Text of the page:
Nigerian Vice President Goodluck Jonathan can perform the executive duties of ailing President Umaru Yar’Adua, who is in hospital overseas, without a formal transfer of power, a federal court ruled yesterday.
“The vice president is empowered to carry out all the functions of the president in his absence,” said Justice Daniel Abutu in Nigeria’s capital Abuja.
It was not clear whether the vice president would act on the ruling and begin performing executive presidential duties. His office was not immediately available for comment. Jonathan has been representing Yar’Adua at cabinet meetings and official functions but executive powers have not been transferred to him, leading to questions over the legality of decisions made by the government in Yar’Adua’s absence.
“The judgement means the vice president can sign any bill including the appropriation bill and perform all functions that are supposed to be done by the president,” said Attorney General Michael Aondoakaa.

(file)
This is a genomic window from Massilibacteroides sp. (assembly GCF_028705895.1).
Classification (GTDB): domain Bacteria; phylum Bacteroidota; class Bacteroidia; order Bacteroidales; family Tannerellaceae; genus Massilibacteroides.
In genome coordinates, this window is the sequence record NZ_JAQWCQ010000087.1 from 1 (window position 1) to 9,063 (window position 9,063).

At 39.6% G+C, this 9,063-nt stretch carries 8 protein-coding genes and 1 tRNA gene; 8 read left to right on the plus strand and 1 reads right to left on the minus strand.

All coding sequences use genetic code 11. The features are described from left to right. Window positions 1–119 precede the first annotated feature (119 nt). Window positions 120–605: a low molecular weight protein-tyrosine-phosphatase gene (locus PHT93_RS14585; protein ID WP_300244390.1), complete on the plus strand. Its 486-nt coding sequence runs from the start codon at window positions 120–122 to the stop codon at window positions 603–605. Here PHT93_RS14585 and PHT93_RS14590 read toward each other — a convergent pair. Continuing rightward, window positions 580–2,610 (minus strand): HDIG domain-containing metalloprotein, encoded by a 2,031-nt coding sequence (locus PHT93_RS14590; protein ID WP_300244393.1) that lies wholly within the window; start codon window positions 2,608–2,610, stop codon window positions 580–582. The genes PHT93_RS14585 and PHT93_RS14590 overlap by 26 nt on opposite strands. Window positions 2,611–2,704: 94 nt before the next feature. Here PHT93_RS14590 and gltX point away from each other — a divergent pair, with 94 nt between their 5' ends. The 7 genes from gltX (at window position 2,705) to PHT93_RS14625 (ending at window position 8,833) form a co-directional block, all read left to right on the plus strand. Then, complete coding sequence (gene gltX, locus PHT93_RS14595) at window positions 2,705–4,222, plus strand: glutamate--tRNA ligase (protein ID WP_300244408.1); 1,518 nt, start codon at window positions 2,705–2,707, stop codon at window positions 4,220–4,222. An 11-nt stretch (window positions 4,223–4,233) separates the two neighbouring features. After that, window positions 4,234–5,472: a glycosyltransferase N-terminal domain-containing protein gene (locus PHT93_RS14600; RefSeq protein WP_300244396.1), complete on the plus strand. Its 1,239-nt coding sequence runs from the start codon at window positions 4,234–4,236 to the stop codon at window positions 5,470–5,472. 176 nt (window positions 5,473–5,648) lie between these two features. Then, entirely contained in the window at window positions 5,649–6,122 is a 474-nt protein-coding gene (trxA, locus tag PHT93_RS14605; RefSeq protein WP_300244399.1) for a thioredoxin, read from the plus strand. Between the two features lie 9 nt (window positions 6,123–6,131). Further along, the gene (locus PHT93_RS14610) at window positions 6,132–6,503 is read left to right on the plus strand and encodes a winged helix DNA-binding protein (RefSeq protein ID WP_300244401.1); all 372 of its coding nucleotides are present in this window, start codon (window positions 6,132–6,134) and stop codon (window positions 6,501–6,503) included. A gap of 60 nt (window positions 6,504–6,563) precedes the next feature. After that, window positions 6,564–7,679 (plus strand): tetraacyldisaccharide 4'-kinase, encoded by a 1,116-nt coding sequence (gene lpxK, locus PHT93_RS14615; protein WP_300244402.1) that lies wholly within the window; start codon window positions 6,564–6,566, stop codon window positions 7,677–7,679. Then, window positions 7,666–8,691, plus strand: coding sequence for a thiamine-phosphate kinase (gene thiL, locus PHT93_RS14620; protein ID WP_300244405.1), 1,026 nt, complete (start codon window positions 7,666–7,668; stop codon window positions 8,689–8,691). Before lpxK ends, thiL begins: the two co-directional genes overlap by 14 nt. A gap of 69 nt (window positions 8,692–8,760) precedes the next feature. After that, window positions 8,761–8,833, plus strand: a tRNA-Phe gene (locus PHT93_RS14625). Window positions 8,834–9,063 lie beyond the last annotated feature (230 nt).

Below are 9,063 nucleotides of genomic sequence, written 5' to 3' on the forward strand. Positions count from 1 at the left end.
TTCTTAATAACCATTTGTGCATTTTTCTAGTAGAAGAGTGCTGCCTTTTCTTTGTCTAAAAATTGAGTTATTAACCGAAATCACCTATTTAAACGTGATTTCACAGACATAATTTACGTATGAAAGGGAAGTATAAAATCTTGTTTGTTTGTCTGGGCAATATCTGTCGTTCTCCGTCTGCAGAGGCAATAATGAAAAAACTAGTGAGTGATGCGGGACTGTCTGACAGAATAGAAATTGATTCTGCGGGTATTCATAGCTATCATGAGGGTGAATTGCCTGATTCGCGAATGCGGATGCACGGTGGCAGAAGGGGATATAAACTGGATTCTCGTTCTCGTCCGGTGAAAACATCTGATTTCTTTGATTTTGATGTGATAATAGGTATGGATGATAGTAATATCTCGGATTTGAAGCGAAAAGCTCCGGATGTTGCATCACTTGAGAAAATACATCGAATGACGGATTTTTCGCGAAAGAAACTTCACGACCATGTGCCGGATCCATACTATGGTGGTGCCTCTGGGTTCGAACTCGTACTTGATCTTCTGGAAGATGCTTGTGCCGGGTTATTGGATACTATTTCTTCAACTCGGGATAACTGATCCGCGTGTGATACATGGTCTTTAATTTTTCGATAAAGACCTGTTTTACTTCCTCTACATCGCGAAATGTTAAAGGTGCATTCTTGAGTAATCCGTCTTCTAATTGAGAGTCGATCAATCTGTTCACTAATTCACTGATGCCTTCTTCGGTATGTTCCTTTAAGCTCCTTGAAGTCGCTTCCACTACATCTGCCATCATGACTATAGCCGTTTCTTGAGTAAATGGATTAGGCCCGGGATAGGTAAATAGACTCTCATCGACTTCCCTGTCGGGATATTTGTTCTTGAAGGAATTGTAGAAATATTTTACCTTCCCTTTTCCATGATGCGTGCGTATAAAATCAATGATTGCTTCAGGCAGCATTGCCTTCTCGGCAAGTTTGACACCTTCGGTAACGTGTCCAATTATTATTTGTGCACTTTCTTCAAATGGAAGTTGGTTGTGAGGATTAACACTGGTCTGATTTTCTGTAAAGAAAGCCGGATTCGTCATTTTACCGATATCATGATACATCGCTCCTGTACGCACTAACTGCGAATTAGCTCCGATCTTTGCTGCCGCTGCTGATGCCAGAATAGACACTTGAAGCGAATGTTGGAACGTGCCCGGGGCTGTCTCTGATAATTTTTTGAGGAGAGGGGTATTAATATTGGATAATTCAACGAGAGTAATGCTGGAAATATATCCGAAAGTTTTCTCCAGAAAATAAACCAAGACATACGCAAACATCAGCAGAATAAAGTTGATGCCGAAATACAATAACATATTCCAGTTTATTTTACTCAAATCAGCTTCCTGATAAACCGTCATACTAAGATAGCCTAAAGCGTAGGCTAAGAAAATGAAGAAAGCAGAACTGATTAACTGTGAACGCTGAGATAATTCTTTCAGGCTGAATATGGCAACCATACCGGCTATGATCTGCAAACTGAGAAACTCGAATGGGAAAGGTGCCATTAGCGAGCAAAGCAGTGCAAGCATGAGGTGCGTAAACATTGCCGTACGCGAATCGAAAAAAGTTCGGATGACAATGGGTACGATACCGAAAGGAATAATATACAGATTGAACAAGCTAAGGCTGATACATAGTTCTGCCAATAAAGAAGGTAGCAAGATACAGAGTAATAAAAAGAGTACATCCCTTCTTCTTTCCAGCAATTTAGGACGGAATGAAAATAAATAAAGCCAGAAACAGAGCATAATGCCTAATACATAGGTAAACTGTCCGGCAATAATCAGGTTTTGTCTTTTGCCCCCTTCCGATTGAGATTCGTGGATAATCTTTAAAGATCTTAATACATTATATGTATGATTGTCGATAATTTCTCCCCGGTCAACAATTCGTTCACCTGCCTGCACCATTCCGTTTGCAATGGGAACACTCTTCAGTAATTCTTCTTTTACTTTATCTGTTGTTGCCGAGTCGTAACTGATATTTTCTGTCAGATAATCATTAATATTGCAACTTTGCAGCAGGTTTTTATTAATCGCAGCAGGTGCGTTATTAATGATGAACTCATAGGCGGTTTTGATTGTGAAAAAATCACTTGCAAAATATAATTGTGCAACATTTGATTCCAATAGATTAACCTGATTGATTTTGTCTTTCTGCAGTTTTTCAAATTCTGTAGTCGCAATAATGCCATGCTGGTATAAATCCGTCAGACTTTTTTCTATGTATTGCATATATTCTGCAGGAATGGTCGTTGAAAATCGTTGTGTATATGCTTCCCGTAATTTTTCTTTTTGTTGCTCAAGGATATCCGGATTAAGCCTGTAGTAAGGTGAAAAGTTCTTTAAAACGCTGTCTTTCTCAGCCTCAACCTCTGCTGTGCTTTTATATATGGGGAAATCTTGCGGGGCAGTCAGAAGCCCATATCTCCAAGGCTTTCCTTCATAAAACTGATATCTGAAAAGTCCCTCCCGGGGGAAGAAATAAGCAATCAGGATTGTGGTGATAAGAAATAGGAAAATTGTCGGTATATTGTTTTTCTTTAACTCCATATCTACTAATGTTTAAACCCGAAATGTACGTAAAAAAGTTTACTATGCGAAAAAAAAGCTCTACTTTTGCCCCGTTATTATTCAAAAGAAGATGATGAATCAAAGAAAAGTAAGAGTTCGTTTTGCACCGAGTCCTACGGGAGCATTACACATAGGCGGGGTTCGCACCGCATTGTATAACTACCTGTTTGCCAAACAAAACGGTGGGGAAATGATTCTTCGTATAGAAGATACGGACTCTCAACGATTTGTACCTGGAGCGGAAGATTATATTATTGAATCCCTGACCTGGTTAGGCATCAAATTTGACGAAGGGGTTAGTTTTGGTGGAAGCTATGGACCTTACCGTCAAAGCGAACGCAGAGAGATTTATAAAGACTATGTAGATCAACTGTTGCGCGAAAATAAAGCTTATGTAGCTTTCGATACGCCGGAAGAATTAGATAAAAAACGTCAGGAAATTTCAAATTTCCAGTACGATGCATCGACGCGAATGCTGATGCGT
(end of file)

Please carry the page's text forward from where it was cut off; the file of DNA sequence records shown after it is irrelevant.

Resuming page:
Yar’ Adua made his first public comment on Tuesday since being hospitalised more than seven weeks ago in Saudi Arabia for a heart condition, saying he was recovering and hoped to go home soon.
Doubts over the president’s health and the fact he kept full powers despite his silence caused unease in the country of 140 million, slowed official business and put at risk a truce in the oil-producing Niger Delta.
Hundreds marched on Tuesday in the capital Abuja to protest about the political vacuum and demand the vice president be sworn in as acting president.
Transferring power from Yar’Adua, a Muslim northerner, to Jonathan, from the predominantly Christian south, would be highly sensitive in a country where rival groups have maintained a careful balance since the return of civilian rule in 1999.
The ruling will likely undermine lawsuits from the Nigerian Bar Association and a leading human rights lawyer against the government which accuse the president of breaching the constitution by not transferring over his powers.
Abutu is the presiding judge for the lawsuits, which are scheduled to be heard today.